Our experiences in Uman and Kiev are the heart of our joy, grief, and contemplation of a remarkable journey measured by tolerance and hope. Rather than recite a travelogue, I’ll focus on four events. Our bus stopped a few hundred yards from Nachman’s casket. We walked down a dusty road that had cheap accommodations for pilgrims with signs in English and Yiddish. Turning down a narrow lane, we were accosted by Breslovers, who quickly divided us according to sex. The women were led to one side of a ramshackle building, were rudely covered, and hovered in a small room from where they could glimpse the casket. The men were surrounded, offered red strings (Kabbalah threads), which if accepted, resulted in demands for money. The pecuniary pressure was maintained as we entered the casket room, where a young Hassid in perfect New York Hassidic inflected English, told of us the delights that awaited us if we recited the Ten Psalms. For a price, of course. A few of us, outraged by this assault, fled the building, pursued by devotees demanding alms. I was furious, as I regarded these fanatics as being emblematic of the radical haredim that threaten the unity of Israel.
On the bus, the Rabbi said, and I paraphrase: “I know that you are angry, feel insulted, and that the teachings of the Rab are misdirected by his followers. But, as Mordecai Kaplan said, ‘Everything is an experience’.” Her message resonates in my mind. Upon reflection, we were reminded that we are a tiny but complex and disputative nation. Nahman died without an heir, but unlike many other Hassidic groups he was opposed to dynasties. He said that each of us has to find our direction, and I, an unbeliever, take this teaching to heart. He was a product of the Pale as were most of our ancestors. A few of us were fortunate to know our bubbas and zaidas who fled the Pale a century ago. In the span of Jewish history, it wasn’t that long ago – we have the obligation to keep and pass on that memory.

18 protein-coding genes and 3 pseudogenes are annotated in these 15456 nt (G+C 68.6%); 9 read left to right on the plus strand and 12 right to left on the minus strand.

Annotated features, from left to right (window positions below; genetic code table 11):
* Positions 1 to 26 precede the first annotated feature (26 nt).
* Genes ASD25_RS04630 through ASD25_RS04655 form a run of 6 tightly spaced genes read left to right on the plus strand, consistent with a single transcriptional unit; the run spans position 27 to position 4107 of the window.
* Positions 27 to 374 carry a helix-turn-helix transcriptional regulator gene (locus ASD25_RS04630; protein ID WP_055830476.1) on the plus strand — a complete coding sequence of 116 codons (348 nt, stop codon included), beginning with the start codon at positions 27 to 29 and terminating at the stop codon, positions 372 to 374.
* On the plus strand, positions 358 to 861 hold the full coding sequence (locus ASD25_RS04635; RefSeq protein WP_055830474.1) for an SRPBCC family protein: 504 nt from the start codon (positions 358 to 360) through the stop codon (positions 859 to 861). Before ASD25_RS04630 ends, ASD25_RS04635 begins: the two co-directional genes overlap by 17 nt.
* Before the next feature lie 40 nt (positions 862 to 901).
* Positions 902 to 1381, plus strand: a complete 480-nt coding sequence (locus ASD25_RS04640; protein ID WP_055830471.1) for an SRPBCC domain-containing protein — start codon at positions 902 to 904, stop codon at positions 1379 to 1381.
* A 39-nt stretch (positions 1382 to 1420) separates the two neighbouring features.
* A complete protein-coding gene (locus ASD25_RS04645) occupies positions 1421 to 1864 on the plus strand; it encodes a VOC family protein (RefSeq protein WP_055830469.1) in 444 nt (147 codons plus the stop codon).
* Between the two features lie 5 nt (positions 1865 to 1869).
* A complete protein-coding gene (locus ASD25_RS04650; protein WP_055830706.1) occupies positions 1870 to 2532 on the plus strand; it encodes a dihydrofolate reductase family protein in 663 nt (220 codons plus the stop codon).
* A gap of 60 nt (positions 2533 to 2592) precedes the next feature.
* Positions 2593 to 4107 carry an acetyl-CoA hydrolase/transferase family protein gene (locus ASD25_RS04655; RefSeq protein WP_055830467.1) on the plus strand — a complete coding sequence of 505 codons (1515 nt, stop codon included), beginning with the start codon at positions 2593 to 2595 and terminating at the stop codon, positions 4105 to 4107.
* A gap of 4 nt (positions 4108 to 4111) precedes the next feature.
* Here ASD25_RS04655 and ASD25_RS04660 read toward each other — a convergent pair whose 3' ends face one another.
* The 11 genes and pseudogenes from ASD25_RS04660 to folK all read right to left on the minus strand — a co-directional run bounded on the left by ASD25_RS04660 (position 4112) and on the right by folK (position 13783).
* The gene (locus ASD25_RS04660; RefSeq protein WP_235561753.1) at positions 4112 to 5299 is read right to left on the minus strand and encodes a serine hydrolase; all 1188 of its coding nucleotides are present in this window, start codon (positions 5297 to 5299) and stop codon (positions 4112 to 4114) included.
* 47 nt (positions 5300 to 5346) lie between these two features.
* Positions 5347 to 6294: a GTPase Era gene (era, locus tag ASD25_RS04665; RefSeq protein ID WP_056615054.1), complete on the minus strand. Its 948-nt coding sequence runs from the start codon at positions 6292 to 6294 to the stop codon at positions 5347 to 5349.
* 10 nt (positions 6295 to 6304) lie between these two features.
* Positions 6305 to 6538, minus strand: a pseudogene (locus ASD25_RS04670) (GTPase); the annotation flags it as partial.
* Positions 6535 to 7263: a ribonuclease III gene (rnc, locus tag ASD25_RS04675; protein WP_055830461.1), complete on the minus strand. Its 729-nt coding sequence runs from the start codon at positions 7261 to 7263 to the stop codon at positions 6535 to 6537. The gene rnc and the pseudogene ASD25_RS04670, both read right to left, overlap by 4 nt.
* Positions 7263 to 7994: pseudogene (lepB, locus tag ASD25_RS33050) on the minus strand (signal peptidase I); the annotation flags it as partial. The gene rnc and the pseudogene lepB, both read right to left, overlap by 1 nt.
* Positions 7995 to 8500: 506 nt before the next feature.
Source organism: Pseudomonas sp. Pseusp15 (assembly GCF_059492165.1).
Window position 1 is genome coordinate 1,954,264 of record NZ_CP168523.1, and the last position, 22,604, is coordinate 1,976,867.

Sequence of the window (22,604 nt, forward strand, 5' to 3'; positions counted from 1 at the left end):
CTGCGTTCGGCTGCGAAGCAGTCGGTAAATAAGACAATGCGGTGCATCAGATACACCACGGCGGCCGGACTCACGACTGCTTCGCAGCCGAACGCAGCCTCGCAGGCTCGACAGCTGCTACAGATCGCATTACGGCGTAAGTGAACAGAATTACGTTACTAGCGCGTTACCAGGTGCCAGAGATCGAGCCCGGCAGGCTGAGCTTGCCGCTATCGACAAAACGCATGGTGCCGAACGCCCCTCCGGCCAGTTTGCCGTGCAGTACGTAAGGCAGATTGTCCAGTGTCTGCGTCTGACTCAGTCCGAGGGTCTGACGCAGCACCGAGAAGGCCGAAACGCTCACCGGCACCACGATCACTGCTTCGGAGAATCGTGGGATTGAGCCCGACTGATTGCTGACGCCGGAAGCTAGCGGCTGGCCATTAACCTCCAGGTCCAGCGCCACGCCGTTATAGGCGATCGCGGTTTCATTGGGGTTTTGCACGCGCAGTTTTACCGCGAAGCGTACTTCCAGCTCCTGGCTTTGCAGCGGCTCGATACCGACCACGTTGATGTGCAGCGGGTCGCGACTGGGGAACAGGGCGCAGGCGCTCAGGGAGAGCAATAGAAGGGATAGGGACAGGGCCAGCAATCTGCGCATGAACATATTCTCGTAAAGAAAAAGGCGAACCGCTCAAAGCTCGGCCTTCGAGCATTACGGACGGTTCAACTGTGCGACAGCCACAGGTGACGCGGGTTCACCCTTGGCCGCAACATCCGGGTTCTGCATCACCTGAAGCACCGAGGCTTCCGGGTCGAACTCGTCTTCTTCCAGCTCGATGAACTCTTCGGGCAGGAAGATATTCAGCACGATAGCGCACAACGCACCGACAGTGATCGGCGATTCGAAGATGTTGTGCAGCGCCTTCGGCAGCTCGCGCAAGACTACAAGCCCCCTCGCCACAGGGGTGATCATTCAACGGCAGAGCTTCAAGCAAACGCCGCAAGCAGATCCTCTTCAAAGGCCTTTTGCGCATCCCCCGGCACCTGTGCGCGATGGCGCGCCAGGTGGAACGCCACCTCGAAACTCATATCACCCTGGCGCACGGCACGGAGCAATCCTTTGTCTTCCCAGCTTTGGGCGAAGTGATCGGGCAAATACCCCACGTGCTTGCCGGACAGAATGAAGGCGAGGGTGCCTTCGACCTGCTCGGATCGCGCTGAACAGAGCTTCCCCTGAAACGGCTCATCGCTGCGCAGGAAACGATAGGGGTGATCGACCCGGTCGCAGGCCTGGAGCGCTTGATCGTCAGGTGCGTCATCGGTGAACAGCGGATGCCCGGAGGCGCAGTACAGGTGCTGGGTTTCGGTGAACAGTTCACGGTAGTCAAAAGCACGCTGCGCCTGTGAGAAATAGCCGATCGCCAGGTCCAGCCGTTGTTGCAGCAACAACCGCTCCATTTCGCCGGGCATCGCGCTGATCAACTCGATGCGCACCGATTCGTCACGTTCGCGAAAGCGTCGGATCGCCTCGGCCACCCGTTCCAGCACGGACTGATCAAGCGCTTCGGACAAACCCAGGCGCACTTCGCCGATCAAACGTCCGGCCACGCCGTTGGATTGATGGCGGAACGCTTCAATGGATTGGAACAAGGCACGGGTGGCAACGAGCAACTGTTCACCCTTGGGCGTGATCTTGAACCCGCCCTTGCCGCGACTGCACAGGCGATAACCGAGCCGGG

Chronologically, this is the last of the four events of our journey. But first the travelogue that I just said that I wouldn’t recite. We met in Moscow which was as expected – vibrant, crowded, very rich and very poor, proud, ostentatious. Next, beautiful, bustling yet serene St. Petersburg, the imperial city. Last, remarkable Odessa, somewhat Russian, not Ukrainian, a mixture of European grandeur and Asiatic character. Kiev was a revelation. The Podil, or lower town, is struggling, a commercial centre surrounded by poor neighbourhoods, the historic centre of Jewish life. The “Hill”, where cathedrals and brutal Communist museums and statues dominate, is also is the home of Independence Square and of broad avenues. Three experiences in Kiev are central to our experience.
Our first night in Kiev was Erev Shabbat. We walked through the Podil to a small building housing the Masorti (Conservative) Olami Congregation, for an Oneg. We were greeted by Rabbi Reuven Stamov and his small congregation. In a cramped room, we shared a meal prepared at the homes of the congregants and brought to the synagogue. Our Rabbi translated Rabbi Stamov’s greetings and explanation of the struggle of creating an alternative approach to Orthodoxy. We talked with our hosts, sometimes by signs, and in my case in a melange of Russian, Hebrew and Yiddish. Our hearts leapt when the four and six year old daughters of the Rabbi and his wife led us in Hebrew songs. This was a remarkable night – eating, learning and singing with a group of Jews, from children to middle age, struggling valiantly to learn and to assert their Jewish identity.